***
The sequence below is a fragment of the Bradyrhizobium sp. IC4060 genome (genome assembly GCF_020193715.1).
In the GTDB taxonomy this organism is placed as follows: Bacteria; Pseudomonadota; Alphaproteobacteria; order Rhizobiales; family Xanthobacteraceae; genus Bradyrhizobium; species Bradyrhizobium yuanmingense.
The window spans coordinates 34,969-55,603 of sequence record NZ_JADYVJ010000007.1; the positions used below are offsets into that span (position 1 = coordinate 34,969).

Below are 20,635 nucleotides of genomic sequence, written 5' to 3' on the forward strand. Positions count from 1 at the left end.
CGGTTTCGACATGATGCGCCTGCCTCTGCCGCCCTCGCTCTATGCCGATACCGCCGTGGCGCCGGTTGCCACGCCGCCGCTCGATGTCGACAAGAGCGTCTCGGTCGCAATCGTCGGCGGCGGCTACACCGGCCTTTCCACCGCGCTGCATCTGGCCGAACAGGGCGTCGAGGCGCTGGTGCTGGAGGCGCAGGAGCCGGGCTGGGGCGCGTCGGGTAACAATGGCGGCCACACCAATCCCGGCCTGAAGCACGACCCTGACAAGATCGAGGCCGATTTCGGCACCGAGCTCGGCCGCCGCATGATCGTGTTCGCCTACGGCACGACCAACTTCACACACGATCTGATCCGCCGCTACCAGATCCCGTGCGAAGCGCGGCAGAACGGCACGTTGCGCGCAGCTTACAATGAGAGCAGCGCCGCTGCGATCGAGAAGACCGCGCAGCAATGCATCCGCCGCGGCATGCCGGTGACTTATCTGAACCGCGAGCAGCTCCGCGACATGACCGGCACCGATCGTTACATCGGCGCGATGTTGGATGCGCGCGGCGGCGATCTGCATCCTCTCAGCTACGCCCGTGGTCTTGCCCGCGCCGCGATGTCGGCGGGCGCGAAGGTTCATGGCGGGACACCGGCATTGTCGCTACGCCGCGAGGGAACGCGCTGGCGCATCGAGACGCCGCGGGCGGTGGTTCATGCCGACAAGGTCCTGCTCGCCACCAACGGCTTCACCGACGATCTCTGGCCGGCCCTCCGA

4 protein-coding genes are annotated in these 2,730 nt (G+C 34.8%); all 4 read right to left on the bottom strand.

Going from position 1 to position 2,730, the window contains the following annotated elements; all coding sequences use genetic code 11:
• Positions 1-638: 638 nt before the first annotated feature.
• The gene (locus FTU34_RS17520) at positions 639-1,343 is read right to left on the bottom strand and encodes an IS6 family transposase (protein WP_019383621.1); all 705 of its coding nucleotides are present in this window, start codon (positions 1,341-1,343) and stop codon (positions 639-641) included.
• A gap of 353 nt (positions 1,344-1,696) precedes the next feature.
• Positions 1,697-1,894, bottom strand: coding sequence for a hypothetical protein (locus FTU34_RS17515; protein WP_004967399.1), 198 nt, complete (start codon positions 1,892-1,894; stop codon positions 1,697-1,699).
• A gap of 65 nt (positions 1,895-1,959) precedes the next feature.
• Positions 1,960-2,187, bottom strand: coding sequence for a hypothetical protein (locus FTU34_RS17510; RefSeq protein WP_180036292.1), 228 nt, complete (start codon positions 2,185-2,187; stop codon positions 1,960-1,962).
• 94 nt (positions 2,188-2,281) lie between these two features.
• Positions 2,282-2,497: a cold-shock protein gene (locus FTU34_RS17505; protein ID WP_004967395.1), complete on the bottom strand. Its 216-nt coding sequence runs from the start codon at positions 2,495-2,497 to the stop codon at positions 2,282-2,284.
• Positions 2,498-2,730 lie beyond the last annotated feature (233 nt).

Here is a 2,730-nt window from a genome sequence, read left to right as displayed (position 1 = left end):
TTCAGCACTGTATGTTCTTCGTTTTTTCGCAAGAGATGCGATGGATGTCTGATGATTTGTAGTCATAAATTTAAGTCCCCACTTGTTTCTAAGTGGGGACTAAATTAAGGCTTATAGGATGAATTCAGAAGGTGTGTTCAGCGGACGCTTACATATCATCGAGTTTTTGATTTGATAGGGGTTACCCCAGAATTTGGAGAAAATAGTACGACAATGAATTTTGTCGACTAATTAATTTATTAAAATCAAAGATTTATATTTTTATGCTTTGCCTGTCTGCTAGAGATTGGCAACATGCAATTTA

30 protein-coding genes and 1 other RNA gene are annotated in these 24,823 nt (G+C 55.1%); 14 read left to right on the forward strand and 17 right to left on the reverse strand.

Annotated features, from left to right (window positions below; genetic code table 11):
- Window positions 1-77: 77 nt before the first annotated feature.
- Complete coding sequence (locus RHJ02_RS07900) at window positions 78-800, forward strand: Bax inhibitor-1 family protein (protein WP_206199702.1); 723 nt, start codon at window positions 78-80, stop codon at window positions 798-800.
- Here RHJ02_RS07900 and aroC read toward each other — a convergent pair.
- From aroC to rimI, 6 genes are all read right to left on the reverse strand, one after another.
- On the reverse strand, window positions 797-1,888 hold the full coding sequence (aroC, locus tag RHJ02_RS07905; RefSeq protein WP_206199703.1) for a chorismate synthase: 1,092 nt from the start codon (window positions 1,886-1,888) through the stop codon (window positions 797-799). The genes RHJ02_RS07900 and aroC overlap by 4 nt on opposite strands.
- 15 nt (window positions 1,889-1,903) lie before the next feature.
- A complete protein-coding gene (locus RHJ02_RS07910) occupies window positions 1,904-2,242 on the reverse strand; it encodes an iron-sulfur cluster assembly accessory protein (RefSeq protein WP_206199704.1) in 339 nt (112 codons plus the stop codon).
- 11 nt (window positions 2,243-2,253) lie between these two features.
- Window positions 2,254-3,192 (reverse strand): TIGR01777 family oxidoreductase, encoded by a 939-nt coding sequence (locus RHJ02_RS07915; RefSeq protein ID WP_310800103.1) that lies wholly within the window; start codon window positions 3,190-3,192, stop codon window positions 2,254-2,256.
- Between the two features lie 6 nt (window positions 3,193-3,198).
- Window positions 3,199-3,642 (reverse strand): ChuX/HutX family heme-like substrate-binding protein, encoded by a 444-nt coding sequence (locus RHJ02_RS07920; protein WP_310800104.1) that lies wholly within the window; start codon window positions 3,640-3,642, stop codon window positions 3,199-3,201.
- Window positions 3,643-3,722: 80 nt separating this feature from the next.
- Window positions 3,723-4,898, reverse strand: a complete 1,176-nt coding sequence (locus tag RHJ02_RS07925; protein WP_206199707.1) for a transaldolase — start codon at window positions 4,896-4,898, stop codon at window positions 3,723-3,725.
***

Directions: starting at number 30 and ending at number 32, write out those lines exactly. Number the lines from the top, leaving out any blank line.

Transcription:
- Between the two features lie 6 nt (window positions 3,193-3,198).
- Window positions 3,199-3,642 (reverse strand): ChuX/HutX family heme-like substrate-binding protein, encoded by a 444-nt coding sequence (locus RHJ02_RS07920; protein WP_310800104.1) that lies wholly within the window; start codon window positions 3,640-3,642, stop codon window positions 3,199-3,201.
- Window positions 3,643-3,722: 80 nt separating this feature from the next.